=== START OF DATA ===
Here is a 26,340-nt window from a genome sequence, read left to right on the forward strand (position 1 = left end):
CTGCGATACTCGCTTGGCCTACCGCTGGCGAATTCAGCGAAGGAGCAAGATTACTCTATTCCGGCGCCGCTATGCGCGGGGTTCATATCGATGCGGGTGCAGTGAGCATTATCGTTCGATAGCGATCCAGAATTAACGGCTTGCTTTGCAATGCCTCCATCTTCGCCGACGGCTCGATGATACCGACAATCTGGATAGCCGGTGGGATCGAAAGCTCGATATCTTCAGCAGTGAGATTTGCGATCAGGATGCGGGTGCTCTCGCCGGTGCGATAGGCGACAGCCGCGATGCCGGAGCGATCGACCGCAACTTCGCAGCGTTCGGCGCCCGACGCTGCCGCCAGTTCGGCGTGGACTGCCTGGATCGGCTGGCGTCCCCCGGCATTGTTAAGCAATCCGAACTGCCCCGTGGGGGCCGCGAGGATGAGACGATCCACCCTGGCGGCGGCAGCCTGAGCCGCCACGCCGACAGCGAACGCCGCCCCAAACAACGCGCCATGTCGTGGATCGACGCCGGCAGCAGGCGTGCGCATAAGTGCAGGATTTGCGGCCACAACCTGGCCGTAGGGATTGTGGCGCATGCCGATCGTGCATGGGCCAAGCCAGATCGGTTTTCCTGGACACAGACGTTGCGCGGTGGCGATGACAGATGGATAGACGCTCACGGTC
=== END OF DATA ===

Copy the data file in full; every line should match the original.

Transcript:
Here is a 26,340-nt window from a genome sequence, read left to right on the forward strand (position 1 = left end):
CTGCGATACTCGCTTGGCCTACCGCTGGCGAATTCAGCGAAGGAGCAAGATTACTCTATTCCGGCGCCGCTATGCGCGGGGTTCATATCGATGCGGGTGCAGTGAGCATTATCGTTCGATAGCGATCCAGAATTAACGGCTTGCTTTGCAATGCCTCCATCTTCGCCGACGGCTCGATGATACCGACAATCTGGATAGCCGGTGGGATCGAAAGCTCGATATCTTCAGCAGTGAGATTTGCGATCAGGATGCGGGTGCTCTCGCCGGTGCGATAGGCGACAGCCGCGATGCCGGAGCGATCGACCGCAACTTCGCAGCGTTCGGCGCCCGACGCTGCCGCCAGTTCGGCGTGGACTGCCTGGATCGGCTGGCGTCCCCCGGCATTGTTAAGCAATCCGAACTGCCCCGTGGGGGCCGCGAGGATGAGACGATCCACCCTGGCGGCGGCAGCCTGAGCCGCCACGCCGACAGCGAACGCCGCCCCAAACAACGCGCCATGTCGTGGATCGACGCCGGCAGCAGGCGTGCGCATAAGTGCAGGATTTGCGGCCACAACCTGGCCGTAGGGATTGTGGCGCATGCCGATCGTGCATGGGCCAAGCCAGATCGGTTTTCCTGGACACAGACGTTGCGCGGTGGCGATGACAGATGGATAGACGCTCACGGTC